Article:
This image shows the predicted 3D structure of DEPDC5, a protein important for brain function. The twist and turning shapes that make up the protein are chains of amino acids. Proteins are fundamental structures within all the cells in our bodies. They play an essential role in how our bodies work and are sometimes described as the building blocks of life. If the shape of these proteins changes, then this could prevent them from performing their function. Photo by Dr Lara Menzies

Shortlisted - My spine?

'My spine?' was entered by Professor Faith Gibson, Deputy Chief Nurse for Research, Nursing and Allied Health. This is a photo from “There is a Light: BRIGHTLIGHT” – a research based theatrical performance, with a cast of young people – some of whom had previously been diagnosed with cancer. BRIGHTLIGHT was a national evaluation looking at whether specialist cancer services for teenagers and young people add value. Over 1,000 young people contributed to the research which was then interpreted and performed by the theatre group, Contact Young Company. The aim of which was to share research findings in a more dynamic, diverse, and accessible way. Photo by
This is a photo from 'There is a Light: BRIGHTLIGHT', a research-based theatrical performance, with a cast of young people – some of whom had previously been diagnosed with cancer. BRIGHTLIGHT was a national evaluation looking at whether specialist cancer services for teenagers and young people add value. Over 1,000 young people contributed to the research which was then interpreted and performed by the theatre group, Contact Young Company. The aim of this was to share research findings in a more dynamic, diverse, and accessible way. Photo by Professor Faith Gibson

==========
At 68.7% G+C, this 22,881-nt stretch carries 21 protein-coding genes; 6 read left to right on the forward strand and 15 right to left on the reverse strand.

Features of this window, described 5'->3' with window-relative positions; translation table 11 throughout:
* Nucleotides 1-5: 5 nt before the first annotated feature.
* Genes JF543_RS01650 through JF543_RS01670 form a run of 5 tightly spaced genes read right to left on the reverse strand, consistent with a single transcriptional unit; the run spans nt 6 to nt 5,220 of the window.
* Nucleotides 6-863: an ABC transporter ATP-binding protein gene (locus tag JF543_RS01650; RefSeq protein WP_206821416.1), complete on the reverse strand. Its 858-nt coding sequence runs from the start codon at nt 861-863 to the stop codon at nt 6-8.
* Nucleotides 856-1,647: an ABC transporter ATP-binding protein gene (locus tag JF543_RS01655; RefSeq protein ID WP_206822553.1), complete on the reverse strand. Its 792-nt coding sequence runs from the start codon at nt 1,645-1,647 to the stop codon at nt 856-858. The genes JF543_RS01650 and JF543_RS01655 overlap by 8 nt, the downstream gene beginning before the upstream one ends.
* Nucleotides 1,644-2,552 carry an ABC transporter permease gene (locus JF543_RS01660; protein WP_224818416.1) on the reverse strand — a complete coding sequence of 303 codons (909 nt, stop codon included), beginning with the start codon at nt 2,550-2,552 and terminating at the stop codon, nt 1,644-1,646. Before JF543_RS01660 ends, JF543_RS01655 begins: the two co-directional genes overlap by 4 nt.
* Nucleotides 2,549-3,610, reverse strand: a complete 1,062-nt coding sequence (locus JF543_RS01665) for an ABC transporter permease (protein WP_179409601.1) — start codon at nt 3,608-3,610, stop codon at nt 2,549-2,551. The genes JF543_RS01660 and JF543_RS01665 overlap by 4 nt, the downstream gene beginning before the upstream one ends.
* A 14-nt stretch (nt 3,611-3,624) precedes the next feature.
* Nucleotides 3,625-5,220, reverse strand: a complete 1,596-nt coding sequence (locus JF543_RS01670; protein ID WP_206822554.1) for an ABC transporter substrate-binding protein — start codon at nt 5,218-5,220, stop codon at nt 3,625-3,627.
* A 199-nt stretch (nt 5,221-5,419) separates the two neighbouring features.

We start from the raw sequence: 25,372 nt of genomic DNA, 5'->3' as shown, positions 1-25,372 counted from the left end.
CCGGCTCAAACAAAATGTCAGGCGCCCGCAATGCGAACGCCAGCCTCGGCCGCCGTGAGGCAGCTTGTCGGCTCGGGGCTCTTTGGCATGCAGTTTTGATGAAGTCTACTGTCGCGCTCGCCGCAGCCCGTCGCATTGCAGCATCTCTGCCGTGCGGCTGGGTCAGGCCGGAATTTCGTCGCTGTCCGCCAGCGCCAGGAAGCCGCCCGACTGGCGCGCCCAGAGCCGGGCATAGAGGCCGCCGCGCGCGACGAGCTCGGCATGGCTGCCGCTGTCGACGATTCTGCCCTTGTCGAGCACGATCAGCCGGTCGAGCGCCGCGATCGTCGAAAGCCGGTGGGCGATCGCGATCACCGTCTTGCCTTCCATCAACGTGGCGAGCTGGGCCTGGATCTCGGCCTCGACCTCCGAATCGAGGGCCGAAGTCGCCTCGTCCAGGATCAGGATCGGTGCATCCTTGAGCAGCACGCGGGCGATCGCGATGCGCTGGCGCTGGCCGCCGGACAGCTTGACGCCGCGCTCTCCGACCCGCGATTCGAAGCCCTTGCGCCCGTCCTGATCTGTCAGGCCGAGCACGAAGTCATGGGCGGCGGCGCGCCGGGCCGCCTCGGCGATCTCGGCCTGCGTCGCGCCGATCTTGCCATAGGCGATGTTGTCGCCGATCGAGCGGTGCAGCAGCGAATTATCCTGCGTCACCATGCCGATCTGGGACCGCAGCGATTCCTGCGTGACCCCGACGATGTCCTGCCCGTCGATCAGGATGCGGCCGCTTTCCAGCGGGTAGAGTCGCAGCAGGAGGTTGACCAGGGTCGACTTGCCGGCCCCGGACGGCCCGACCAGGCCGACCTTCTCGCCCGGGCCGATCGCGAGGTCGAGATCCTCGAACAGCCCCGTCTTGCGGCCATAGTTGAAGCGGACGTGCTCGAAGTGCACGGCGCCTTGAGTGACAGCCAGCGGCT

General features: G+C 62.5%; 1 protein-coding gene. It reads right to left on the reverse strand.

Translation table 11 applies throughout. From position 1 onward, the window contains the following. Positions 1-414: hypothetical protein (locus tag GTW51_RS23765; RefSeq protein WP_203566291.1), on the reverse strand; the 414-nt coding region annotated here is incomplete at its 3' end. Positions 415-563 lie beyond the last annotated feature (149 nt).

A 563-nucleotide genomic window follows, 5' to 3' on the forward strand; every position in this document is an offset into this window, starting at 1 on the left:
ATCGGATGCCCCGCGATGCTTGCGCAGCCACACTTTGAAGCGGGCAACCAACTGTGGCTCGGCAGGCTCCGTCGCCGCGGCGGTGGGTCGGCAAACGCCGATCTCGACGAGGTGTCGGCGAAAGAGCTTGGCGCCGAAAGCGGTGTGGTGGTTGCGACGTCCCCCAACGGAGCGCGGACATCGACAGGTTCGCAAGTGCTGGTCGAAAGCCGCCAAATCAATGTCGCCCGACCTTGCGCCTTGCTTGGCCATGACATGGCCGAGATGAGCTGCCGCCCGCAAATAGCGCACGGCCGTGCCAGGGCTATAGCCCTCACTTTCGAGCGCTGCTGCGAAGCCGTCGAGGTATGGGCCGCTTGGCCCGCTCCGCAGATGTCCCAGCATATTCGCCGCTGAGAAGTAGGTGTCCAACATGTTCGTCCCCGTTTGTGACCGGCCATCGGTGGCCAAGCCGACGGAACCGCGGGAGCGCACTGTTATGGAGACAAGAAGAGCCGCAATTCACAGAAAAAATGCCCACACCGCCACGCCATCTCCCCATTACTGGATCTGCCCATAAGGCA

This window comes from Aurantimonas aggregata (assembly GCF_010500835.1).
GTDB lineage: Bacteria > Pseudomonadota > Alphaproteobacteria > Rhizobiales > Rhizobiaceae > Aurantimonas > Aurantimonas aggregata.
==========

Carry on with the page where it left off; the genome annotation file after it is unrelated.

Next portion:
Shortlisted - Cholesteatoma

'Cholesteatoma' was submitted by Jan Sedlacik, MRI Physicist at GOSH. This is an image of the middle ear structure generated by both CT and MRI scanning techniques. The red structure is a cholesteatoma – a destructive and cell growth in the middle ear that needs to be surgically removed in order to maintain hearing and balance.  CT scanning provides surgeons with necessary detail about the bone structures that surround the growth, but these scans do not accurately highlight the growth itself, which can only be seen with diffusion weighted MRI. Using a combination of these two techniques, as in this image, helps show the red cholesteatoma within the detailed grey bone structure, so that it can be removed as safely as possible. Photo by